Consumer confidence jumped to the highest level since 2004, extending a surge in Americans’ optimism for their finances and the U.S. economy following Donald Trump’s election victory.
The University of Michigan said Friday that its final index of sentiment rose to 98.2 from 93.8 in November. The median projection in a Bloomberg survey called for 98, equal to the preliminary reading released earlier this month. Inflation expectations for the next five to 10 years fell to a record low.
A record share of respondents “spontaneously mentioned” the expected impact of Trump’s policies, more than double the number when Ronald Reagan took office in 1981, according to the report. While Trump’s promises of tax cuts and job gains have helped drive increases in consumer confidence, the honeymoon may fade in coming months unless actual economic conditions show improvement.
“Such favorable expectations could help jump-start growth before the actual enactment of policy changes as well as form a higher performance standard that will be used to judge the Trump presidency,” Richard Curtin, director of the University of Michigan consumer survey, said in a statement.
Sentiment has leveled off since the election and is likely to decline in the coming months, Curtin said on a conference call.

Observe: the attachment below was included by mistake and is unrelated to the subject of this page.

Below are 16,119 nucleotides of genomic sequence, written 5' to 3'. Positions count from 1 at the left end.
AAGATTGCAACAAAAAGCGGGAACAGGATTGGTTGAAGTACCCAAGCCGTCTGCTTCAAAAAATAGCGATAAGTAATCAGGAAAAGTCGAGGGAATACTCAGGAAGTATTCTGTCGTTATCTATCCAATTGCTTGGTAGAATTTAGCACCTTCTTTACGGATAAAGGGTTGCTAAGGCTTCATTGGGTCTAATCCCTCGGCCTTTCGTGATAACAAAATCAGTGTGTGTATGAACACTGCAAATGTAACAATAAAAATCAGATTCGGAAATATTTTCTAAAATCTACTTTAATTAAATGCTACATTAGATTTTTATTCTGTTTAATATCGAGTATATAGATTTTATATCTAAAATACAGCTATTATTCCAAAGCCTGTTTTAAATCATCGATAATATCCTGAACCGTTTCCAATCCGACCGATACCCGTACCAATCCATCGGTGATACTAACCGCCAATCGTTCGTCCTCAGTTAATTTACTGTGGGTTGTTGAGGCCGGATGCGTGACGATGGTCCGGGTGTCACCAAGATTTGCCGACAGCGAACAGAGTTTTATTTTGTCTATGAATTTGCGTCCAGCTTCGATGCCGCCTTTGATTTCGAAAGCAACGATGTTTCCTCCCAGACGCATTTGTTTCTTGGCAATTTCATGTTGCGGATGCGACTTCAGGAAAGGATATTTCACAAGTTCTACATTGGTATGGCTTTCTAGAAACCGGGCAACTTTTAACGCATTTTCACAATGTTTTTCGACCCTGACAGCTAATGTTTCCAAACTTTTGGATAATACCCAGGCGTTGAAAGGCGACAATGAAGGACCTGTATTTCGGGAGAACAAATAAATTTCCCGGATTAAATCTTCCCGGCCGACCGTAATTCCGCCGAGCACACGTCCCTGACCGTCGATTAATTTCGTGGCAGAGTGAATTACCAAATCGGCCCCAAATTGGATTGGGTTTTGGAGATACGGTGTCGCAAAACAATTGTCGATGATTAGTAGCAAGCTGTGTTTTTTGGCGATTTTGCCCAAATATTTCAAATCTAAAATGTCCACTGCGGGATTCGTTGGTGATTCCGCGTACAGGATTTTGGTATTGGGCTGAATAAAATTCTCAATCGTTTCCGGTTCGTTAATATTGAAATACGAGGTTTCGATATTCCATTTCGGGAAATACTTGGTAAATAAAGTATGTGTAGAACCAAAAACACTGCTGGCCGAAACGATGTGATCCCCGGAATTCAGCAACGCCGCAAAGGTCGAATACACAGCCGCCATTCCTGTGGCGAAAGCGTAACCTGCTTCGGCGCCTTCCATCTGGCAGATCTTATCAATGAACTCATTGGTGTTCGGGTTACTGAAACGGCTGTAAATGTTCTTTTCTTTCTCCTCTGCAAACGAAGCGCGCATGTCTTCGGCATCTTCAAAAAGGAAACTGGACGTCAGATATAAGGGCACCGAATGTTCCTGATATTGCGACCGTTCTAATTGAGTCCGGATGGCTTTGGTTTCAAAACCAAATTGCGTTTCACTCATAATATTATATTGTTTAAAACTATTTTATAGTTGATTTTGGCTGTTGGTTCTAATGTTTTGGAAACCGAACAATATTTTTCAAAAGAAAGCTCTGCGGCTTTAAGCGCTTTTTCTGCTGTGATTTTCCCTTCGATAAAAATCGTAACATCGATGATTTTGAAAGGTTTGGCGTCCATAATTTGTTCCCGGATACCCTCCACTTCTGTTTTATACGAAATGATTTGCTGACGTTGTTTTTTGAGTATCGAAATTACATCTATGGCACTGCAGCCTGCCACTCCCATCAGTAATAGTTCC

Over the next five to 10 years, respondents project a 2.3 percent rate of price growth, down from 2.6 percent in the prior month. Such low inflation expectations helped offset “quite meager” projected gains in wages, Curtin said.
Estimates in the Bloomberg survey of economists for the main index ranged from 97 to 99.2. December’s reading compares with the average of 91.3 in the first 11 months of this year.
The current conditions index, which measures Americans’ perceptions of their personal finances, increased to 111.9 in December, the highest since 2005, from 107.3 in November. The preliminary reading was 112.1.
The gauge of expectations six months from now rose to 89.5, the highest since January 2015, from 85.2 a month earlier, comparing with a preliminary figure of 88.9.
One caveat in the data: even with expected gains in the economy and personal finances, respondents didn’t become more positive toward buying homes and vehicles amid higher borrowing costs, according to the report.
Respondents expected the inflation rate in the next year will be 2.2 percent, the lowest since September 2010. That compared with 2.3 percent in the December preliminary survey and 2.4 percent in the November survey.
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